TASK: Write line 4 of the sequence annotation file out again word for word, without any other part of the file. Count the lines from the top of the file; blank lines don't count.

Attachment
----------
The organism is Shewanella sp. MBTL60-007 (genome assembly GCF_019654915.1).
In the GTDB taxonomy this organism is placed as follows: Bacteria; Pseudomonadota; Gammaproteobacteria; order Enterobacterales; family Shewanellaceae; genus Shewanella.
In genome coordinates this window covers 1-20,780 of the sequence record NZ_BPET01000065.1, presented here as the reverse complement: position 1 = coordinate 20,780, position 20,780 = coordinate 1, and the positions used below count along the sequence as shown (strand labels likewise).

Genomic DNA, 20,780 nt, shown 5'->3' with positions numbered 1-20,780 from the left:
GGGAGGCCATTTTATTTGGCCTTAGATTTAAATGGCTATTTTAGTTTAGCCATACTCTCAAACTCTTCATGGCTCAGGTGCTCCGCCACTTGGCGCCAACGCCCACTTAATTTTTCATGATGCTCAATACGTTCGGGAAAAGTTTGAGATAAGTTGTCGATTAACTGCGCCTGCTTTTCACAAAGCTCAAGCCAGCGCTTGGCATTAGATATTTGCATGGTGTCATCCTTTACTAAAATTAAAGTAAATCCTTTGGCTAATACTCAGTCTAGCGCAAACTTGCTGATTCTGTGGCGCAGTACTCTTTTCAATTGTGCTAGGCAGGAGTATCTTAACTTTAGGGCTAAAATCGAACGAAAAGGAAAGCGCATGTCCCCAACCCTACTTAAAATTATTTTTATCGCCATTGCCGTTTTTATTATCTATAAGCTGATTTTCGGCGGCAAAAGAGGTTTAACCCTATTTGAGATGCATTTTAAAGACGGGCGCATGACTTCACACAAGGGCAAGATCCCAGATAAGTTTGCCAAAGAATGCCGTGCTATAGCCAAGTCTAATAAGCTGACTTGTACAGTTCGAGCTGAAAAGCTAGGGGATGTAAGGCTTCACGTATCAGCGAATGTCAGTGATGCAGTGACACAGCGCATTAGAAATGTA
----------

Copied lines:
Genomic DNA, 20,780 nt, shown 5'->3' with positions numbered 1-20,780 from the left: